An Independent School • Grades 5-12

by Reem Abu Rahmeh, Middle School director

Middle School Director Reem Abu Rahmeh welcomed parents and guardians at the Middle School Back-to-School Night and spoke about diversity, equity, and inclusion and bringing your full identity to a community, beginning with your name. At the first community meeting of the year, Abu Rahmeh taught students how to pronounce her own name. View a recording and read an excerpt from her Back-to-School night remarks below. 

As I thought about what to share with you today, I was reluctant to dwell on the obvious fact that all of what is happening around us is strange and unpredictable. Mainly because I wanted us today to focus on what is steady and foundational, to reflect and think about some of the unchangeable truths that we can hold onto. I wanted us to take some time to realize that even amidst a pandemic, racial turmoil, a politically charged atmosphere, and most recently the smoke and fires, there are ways for us to be resilient, to be creative, to be change agents, and to be hopeful. 

Here are simple truths: first, you — our parents and guardians! Your commitment to this partnership is unchangeable. Your children will be your priority and you will do everything you can to be at Back-to-School Nights, parent-teacher conferences, Q&A’s, etc.… anything that will contribute to offering the best for your children. The second truth is the Middle School teachers, who have continued to be creative and innovative, to find ways to make a two-dimensional Zoom screen feel like a field of opportunities to engage students in their classes. The third truth, your children — our students’ commitment to their growth and learning, their willingness to take risks in classes, and their commitment to hard work. Finally, Lakeside’s commitment to creating a diverse, inclusive and equitable community in which all individuals can participate in and contribute to the life of the school. And this final point is where I choose to focus this evening.

Two weeks ago, when I spoke to Middle School students, I began by teaching them how to say my name. I did that because I wanted to start with an important message about bringing our whole selves into the community. Let me back up to the beginning of the summer, as I was meeting my new colleagues and there was one recurring question. That question was not about my philosophy of education. Or my leadership style. It was simply: How do you want to be referred to at school? Meaning, of course, what name will I go by? To be honest, that was something that I was very aware of. We are always aware of what makes us different, no matter how old we are and what our experience has been in life. My name is definitely not a western familiar name, some sounds don’t even exist in the western alphabet, and given the current global situation, my name can also create a lot of assumptions and stereotypes from people who do not know me. And those thoughts did give me pause. But I thought it was an important question to ponder at this new intersection for me and, more importantly, for the reason that I actually joined Lakeside School. I wanted to be part of the work that was already happening on deepening our understanding of diversity, equity and inclusion.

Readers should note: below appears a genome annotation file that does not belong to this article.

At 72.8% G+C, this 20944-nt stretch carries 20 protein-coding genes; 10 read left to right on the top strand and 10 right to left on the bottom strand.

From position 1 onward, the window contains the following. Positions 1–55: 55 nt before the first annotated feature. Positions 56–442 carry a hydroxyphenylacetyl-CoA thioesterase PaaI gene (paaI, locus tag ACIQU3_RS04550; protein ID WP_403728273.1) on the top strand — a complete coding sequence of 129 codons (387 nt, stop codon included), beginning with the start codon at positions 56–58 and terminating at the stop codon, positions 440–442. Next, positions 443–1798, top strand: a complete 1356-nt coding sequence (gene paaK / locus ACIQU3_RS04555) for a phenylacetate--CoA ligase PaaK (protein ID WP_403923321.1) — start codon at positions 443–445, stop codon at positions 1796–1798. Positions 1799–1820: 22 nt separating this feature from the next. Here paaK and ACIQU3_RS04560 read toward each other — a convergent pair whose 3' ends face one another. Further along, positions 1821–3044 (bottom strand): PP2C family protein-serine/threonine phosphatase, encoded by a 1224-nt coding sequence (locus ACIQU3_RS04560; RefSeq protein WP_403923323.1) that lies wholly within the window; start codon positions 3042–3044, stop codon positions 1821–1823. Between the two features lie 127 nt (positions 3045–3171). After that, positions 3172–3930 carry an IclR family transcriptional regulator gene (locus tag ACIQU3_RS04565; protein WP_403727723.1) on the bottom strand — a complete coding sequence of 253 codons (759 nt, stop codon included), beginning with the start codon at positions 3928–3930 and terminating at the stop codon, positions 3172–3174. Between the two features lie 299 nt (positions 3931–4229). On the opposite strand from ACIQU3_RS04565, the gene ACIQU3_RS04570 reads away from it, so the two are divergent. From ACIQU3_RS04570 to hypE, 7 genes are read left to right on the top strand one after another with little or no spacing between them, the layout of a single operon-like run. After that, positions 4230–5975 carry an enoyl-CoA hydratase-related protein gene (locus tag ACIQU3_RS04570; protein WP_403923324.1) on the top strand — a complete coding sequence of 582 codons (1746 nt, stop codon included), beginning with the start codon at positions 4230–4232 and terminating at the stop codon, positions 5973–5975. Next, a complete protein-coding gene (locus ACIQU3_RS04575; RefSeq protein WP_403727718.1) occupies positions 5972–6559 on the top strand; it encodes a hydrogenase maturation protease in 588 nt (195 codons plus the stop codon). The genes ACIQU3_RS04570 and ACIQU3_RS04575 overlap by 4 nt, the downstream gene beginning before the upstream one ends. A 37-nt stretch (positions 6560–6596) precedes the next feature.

We may underestimate the power of conformity, of seeking to belong by absorbing the image of the majority and by slowly becoming similar to each other. We see a lot of outward signs — for example, we change our dress, we change our lingo, we adopt new hobbies, we change our names because it helps us not stand out. But with that we also start losing essential parts of who we are, and we commit to a false sense of diversity. Every day we ask students to contribute to class discussions, to speak up, to express their thoughts and opinions and reflect on their learning. We have to remember that in order for this to happen in a truly diverse community, we must create an environment where every student will not only feel comfortable, but will also be encouraged and expected to bring their whole self to each of their interactions within the Lakeside Community. This is the only way we can “instruct each other in the meaning and value of community” in a truly diverse sense. 

These years are the most important for young adolescents to shape and create who they are. They are questioning and defining their identity and it is crucial that they do this in the safety of acceptance and in the true and deep understanding of where they come from — not to restrict them or influence them, but to broaden and deepen the foundation upon which they build their identity. This year especially has its challenges with remote learning — we may think that we do not really have to engage beyond our own little bubble. Students may not be able to have the organic interactions with others the same way they would when they are physically with each other. So it will take a concerted effort from every student to reach out beyond their comfort, and engage in every forum that is available to them. Students should bring their whole selves to Zoom classes, to discussions, to clubs, to advisories, and will have to make an extra effort to do that effectively online. 

So throughout the year as your student goes through their journey at Lakeside, encourage them to bring their whole selves, engage them in conversations at home that will teach them their heritage, their history, and where they each come from. Encourage them to use the names that they want — not the name that is easier for others. Encourage them to speak up but also encourage them to listen and reach out to new friends. Only then will students be able to engage in their education in a truly holistic way — where diversity is cherished, equity is foundational, and inclusion is a collective responsibility.